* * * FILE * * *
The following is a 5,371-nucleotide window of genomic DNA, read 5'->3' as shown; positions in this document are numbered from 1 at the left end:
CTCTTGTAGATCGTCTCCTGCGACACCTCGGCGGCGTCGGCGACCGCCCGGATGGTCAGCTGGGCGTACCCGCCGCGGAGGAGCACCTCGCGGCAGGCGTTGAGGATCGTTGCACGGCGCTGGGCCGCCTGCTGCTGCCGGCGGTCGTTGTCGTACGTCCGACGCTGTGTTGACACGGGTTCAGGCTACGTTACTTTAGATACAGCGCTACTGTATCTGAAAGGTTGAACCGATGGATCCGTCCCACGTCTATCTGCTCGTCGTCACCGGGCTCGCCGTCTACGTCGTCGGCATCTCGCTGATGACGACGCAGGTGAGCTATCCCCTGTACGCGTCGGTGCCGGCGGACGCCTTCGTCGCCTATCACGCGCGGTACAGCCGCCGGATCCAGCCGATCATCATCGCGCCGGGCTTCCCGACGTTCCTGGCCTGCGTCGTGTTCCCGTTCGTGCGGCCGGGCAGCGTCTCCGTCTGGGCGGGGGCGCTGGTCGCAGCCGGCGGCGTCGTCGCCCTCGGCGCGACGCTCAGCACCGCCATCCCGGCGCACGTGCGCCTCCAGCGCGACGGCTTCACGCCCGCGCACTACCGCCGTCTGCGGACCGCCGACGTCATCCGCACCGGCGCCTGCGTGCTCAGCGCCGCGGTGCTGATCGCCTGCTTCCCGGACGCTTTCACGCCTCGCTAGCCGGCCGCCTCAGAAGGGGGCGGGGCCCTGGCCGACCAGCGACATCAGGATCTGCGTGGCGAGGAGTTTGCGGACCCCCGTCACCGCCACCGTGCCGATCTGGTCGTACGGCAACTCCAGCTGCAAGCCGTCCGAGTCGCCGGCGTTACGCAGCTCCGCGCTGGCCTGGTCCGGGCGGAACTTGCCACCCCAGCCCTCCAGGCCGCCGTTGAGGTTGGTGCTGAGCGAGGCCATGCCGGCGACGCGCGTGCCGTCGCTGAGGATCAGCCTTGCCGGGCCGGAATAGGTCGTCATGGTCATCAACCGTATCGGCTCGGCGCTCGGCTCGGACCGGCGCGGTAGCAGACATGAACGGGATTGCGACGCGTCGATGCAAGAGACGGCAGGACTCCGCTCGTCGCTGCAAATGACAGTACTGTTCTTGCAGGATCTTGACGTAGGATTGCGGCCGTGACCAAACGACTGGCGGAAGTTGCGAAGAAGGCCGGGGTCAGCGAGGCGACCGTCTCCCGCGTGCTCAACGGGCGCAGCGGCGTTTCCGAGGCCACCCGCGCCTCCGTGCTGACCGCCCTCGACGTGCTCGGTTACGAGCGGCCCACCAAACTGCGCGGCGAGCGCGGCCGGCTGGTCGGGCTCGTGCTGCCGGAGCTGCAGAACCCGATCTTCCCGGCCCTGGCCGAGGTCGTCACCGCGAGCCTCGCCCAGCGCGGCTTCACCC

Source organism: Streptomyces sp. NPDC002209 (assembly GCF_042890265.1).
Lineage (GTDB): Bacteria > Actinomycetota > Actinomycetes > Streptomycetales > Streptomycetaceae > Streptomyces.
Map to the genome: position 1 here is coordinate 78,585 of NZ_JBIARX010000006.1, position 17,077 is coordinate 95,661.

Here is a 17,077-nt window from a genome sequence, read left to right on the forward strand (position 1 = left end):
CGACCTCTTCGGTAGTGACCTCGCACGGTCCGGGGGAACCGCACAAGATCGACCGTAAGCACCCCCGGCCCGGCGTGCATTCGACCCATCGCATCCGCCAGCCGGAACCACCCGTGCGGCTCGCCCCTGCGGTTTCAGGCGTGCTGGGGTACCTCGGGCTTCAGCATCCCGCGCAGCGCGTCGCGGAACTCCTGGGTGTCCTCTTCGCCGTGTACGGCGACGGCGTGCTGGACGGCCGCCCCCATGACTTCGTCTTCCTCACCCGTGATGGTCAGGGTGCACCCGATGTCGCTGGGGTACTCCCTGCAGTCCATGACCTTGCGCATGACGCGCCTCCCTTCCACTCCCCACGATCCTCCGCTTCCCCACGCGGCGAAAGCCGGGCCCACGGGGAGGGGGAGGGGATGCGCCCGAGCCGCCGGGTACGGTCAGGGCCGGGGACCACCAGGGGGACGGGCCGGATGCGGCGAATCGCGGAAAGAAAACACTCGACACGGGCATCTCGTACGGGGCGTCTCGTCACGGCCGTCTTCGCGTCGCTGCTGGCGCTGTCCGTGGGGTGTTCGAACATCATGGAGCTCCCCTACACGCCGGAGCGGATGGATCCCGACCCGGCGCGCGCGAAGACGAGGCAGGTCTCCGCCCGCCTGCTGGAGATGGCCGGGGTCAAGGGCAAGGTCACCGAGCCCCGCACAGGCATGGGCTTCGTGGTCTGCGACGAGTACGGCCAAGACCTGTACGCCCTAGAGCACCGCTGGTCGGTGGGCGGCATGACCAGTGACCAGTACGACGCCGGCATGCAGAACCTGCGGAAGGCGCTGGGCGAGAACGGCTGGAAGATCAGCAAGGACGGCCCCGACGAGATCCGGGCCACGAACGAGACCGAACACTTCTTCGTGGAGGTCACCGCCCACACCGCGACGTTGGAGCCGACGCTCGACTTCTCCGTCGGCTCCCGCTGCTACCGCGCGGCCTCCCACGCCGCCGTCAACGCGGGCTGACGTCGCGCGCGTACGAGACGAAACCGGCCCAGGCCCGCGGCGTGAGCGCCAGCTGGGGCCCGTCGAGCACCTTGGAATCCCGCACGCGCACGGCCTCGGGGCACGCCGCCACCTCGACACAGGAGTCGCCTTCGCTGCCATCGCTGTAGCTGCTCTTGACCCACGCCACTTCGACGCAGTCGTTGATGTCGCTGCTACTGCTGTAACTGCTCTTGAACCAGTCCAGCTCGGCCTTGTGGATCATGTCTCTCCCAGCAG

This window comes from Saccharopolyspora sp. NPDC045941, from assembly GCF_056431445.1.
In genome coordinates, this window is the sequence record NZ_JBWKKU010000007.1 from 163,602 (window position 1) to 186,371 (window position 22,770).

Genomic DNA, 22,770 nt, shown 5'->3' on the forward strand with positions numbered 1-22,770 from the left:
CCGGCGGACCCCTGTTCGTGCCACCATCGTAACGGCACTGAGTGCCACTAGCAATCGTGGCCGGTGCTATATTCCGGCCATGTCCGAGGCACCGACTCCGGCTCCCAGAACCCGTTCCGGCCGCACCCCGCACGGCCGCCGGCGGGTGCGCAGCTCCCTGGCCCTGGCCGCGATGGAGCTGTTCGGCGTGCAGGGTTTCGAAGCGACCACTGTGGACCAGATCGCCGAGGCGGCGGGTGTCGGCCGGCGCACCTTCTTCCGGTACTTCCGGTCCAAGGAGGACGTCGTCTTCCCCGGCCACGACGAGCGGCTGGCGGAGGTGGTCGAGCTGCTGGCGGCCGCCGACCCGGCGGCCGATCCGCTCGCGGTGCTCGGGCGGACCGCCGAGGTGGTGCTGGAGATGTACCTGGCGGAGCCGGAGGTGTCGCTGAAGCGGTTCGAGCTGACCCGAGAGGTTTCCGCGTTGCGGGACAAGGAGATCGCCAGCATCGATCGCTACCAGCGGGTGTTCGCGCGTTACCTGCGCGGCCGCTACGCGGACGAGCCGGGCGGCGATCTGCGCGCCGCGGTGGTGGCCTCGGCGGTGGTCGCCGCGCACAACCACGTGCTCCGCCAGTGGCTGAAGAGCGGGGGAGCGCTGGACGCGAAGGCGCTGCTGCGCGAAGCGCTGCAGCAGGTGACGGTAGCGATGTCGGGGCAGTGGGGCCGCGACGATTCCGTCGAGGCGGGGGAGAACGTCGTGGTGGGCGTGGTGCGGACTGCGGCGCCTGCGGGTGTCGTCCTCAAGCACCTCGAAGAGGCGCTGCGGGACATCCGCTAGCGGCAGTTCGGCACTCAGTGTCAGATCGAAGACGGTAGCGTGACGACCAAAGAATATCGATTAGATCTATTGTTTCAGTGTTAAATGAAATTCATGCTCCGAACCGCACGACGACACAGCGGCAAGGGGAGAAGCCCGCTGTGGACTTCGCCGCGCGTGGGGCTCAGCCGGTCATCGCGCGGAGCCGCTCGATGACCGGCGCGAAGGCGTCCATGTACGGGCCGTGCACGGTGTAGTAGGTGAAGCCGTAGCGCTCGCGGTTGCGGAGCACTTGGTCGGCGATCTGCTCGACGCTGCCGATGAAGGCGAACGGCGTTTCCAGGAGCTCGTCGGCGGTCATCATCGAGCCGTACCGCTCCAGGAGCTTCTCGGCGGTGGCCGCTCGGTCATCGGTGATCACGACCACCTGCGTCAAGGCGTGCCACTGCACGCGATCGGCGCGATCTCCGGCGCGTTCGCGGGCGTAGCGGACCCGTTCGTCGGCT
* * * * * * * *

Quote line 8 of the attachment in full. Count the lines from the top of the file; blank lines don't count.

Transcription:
This window comes from Saccharopolyspora sp. NPDC045941, from assembly GCF_056431445.1.